'Detecting' vertice/point connections with python

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06-30-2014 01:36 AM
ChristopherEarley
New Contributor II
Hi,

Does anyone know how to programmatically detect what features a vertice/point is connected to in ArcGIS? My reason for asking this is I am developing a watercourse network and would like to identify node inputs/outputs. I am aware that a spatial join can acheive this somewhat, but would prefer to use something a little less involved if thats possible.

Regards,

Chris
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ChrisSnyder
Regular Contributor III
Each arc has a "first point" and "lastpoint" (aka FromNode and ToNode), which are properties easily retrievable by a search cursor or field calculator. Then the derived x,y coordinate pairs of the first and last points can then be used as unique identifiers to model flow/connectivity. Of course the StreamToFeature tool automatically populates topologically correct TO_NODE and FROM_NODE field values, so that's even more convenient.

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markdenil
Regular Contributor II
one word: topology
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ChrisSnyder
Regular Contributor III
Each arc has a "first point" and "lastpoint" (aka FromNode and ToNode), which are properties easily retrievable by a search cursor or field calculator. Then the derived x,y coordinate pairs of the first and last points can then be used as unique identifiers to model flow/connectivity. Of course the StreamToFeature tool automatically populates topologically correct TO_NODE and FROM_NODE field values, so that's even more convenient.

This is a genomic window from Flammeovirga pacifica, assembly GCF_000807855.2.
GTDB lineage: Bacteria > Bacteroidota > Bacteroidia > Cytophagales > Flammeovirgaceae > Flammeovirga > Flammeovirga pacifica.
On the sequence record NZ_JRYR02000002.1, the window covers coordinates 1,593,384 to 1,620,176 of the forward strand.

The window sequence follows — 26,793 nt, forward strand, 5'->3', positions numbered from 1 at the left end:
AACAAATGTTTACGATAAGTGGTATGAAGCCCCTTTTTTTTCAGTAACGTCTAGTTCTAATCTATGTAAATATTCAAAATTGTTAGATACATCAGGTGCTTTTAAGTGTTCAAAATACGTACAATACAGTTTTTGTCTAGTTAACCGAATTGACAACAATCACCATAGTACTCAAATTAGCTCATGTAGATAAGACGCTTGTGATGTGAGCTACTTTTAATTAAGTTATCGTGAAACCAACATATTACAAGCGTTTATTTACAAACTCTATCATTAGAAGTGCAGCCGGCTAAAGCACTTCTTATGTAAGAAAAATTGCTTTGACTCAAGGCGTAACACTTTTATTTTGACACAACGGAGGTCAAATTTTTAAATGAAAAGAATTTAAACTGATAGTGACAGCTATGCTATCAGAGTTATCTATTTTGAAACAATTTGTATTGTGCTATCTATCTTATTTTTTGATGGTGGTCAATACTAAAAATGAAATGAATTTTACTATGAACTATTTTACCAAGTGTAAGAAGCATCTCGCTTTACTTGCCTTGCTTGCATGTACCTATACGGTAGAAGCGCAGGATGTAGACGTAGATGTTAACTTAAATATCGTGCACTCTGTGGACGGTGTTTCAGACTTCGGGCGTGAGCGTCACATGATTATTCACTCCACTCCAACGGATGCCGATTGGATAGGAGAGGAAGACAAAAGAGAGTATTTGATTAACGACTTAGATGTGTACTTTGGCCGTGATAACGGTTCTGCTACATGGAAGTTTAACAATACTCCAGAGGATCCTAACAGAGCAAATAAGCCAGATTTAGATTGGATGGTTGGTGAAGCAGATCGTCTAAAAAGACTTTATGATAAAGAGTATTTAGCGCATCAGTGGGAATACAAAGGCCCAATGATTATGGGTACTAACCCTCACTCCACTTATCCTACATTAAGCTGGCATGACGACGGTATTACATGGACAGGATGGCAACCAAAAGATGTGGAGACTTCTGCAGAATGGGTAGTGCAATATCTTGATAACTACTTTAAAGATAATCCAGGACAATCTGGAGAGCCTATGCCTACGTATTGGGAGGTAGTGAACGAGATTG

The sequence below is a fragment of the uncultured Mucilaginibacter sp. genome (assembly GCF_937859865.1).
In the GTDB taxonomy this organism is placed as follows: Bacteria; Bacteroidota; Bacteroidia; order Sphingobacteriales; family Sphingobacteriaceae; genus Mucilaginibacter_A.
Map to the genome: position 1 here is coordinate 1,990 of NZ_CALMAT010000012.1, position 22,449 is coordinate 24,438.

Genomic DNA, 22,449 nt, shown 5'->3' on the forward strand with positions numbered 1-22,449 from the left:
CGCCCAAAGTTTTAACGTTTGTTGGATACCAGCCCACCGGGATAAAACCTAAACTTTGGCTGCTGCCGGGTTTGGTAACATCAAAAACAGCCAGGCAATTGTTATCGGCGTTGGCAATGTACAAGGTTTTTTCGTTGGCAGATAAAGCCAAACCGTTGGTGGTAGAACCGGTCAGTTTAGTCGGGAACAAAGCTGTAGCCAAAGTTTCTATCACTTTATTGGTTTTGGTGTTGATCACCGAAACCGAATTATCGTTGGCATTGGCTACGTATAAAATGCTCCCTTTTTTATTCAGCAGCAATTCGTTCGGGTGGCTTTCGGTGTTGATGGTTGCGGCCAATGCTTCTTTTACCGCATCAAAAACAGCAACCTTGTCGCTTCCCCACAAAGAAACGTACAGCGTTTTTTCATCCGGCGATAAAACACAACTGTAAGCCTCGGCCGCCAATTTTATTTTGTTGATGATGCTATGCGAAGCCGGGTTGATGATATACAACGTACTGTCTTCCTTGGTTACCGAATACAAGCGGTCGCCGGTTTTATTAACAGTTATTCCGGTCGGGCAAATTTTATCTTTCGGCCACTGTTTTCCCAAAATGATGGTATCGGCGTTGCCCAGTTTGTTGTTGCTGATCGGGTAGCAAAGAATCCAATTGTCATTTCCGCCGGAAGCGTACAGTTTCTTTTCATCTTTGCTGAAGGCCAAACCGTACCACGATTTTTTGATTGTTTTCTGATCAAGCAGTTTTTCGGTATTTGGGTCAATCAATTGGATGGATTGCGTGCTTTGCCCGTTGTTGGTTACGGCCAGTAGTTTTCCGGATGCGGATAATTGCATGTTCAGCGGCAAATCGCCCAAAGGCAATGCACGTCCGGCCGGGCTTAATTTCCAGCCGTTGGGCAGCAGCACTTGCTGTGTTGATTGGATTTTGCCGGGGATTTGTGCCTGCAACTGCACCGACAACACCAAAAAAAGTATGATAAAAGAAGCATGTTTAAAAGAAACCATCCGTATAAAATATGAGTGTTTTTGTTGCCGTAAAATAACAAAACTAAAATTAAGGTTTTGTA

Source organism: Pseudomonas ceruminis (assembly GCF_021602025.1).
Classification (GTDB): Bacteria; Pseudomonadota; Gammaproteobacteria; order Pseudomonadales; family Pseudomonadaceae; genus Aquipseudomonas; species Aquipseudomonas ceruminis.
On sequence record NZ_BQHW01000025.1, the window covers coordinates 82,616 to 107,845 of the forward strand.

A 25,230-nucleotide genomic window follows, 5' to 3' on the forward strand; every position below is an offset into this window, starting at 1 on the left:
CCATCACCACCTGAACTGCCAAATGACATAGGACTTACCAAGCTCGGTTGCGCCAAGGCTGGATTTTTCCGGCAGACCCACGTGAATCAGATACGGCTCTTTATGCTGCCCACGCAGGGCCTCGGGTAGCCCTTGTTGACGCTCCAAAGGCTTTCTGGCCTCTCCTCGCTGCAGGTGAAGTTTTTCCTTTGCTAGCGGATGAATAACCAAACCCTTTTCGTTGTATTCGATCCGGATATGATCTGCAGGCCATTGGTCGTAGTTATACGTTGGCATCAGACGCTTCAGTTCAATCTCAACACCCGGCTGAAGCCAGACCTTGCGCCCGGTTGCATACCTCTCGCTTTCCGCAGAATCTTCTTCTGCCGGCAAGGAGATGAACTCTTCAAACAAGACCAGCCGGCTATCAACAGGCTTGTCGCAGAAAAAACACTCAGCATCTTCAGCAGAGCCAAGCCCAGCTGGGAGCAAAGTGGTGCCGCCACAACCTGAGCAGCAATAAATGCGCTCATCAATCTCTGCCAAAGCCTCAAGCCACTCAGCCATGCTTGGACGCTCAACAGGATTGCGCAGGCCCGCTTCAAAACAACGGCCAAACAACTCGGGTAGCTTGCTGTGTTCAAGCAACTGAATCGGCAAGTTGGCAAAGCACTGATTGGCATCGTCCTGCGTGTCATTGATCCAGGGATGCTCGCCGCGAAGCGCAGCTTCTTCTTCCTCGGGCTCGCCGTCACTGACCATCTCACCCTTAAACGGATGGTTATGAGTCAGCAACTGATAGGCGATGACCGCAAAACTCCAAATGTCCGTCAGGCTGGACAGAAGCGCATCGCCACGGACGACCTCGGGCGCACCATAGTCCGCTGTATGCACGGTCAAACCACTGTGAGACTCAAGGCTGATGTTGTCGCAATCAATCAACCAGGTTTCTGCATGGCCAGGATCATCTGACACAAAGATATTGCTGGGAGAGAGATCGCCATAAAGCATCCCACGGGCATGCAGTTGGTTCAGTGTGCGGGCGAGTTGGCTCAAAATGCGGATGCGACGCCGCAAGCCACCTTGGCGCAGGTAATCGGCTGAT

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ChristopherEarley
New Contributor II
Thanks for your advice Mark/Chris,

Apart from the Resource Centre literature on topology, do you know of any other online/offline literature relating to the manipulation of the first/last point? Particularly something that utilizes python?

Thanks,

Chris
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ChrisSnyder
Regular Contributor III
I don't know of any literature. My approach has been to load the node data into Python dictionaries and then write code that traverse those dictionaries.

Basically one dictionary is keyed by toNode values (either the TO_NODE value from the attribute table or end point x,y coordinate pairs)and each key then stores the OID(s) and fromNode(s). The other is keyed by fromNode and each key then stores the OID(s) and toNode(s). The technique then is to alternate through the keys in the dictionaries, getting a node, and then looking up the node that are attached (keeping track of the OIDs along the way), rinse and repeat.
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